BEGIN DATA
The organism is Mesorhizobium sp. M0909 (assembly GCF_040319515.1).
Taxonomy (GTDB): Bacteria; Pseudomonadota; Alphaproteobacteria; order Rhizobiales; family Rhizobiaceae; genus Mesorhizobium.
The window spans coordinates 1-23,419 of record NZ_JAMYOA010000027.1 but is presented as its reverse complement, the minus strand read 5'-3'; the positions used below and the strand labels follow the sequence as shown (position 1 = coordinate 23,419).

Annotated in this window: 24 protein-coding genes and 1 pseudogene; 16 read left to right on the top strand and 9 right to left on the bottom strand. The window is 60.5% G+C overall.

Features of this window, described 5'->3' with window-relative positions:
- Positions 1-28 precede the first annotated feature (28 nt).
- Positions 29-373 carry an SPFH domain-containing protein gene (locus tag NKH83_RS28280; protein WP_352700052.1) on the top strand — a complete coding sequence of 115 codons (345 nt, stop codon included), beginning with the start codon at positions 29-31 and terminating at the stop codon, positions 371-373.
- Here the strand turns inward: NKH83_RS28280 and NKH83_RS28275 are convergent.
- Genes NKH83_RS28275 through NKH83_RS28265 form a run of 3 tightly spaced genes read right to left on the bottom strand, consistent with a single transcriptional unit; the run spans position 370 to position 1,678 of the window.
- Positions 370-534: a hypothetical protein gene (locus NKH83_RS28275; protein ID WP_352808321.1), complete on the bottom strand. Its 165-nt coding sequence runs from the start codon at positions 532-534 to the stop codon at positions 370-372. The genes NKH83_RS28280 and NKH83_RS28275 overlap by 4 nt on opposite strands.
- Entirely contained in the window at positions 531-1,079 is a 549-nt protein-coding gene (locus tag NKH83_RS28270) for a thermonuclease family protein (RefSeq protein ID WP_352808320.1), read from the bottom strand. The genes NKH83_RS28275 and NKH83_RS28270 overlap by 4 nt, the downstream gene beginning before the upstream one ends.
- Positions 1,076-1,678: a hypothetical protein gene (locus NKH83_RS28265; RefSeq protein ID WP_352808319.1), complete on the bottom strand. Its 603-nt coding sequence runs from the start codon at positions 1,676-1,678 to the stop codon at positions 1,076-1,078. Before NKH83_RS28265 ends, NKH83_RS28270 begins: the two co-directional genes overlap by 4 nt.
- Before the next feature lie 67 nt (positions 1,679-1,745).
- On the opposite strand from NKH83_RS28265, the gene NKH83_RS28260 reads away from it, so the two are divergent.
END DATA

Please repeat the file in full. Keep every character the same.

The organism is Mesorhizobium sp. M0909 (assembly GCF_040319515.1).
Taxonomy (GTDB): Bacteria; Pseudomonadota; Alphaproteobacteria; order Rhizobiales; family Rhizobiaceae; genus Mesorhizobium.
The window spans coordinates 1-23,419 of record NZ_JAMYOA010000027.1 but is presented as its reverse complement, the minus strand read 5'-3'; the positions used below and the strand labels follow the sequence as shown (position 1 = coordinate 23,419).

Annotated in this window: 24 protein-coding genes and 1 pseudogene; 16 read left to right on the top strand and 9 right to left on the bottom strand. The window is 60.5% G+C overall.

Features of this window, described 5'->3' with window-relative positions:
- Positions 1-28 precede the first annotated feature (28 nt).
- Positions 29-373 carry an SPFH domain-containing protein gene (locus tag NKH83_RS28280; protein WP_352700052.1) on the top strand — a complete coding sequence of 115 codons (345 nt, stop codon included), beginning with the start codon at positions 29-31 and terminating at the stop codon, positions 371-373.
- Here the strand turns inward: NKH83_RS28280 and NKH83_RS28275 are convergent.
- Genes NKH83_RS28275 through NKH83_RS28265 form a run of 3 tightly spaced genes read right to left on the bottom strand, consistent with a single transcriptional unit; the run spans position 370 to position 1,678 of the window.
- Positions 370-534: a hypothetical protein gene (locus NKH83_RS28275; protein ID WP_352808321.1), complete on the bottom strand. Its 165-nt coding sequence runs from the start codon at positions 532-534 to the stop codon at positions 370-372. The genes NKH83_RS28280 and NKH83_RS28275 overlap by 4 nt on opposite strands.
- Entirely contained in the window at positions 531-1,079 is a 549-nt protein-coding gene (locus tag NKH83_RS28270) for a thermonuclease family protein (RefSeq protein ID WP_352808320.1), read from the bottom strand. The genes NKH83_RS28275 and NKH83_RS28270 overlap by 4 nt, the downstream gene beginning before the upstream one ends.
- Positions 1,076-1,678: a hypothetical protein gene (locus NKH83_RS28265; RefSeq protein ID WP_352808319.1), complete on the bottom strand. Its 603-nt coding sequence runs from the start codon at positions 1,676-1,678 to the stop codon at positions 1,076-1,078. Before NKH83_RS28265 ends, NKH83_RS28270 begins: the two co-directional genes overlap by 4 nt.
- Before the next feature lie 67 nt (positions 1,679-1,745).
- On the opposite strand from NKH83_RS28265, the gene NKH83_RS28260 reads away from it, so the two are divergent.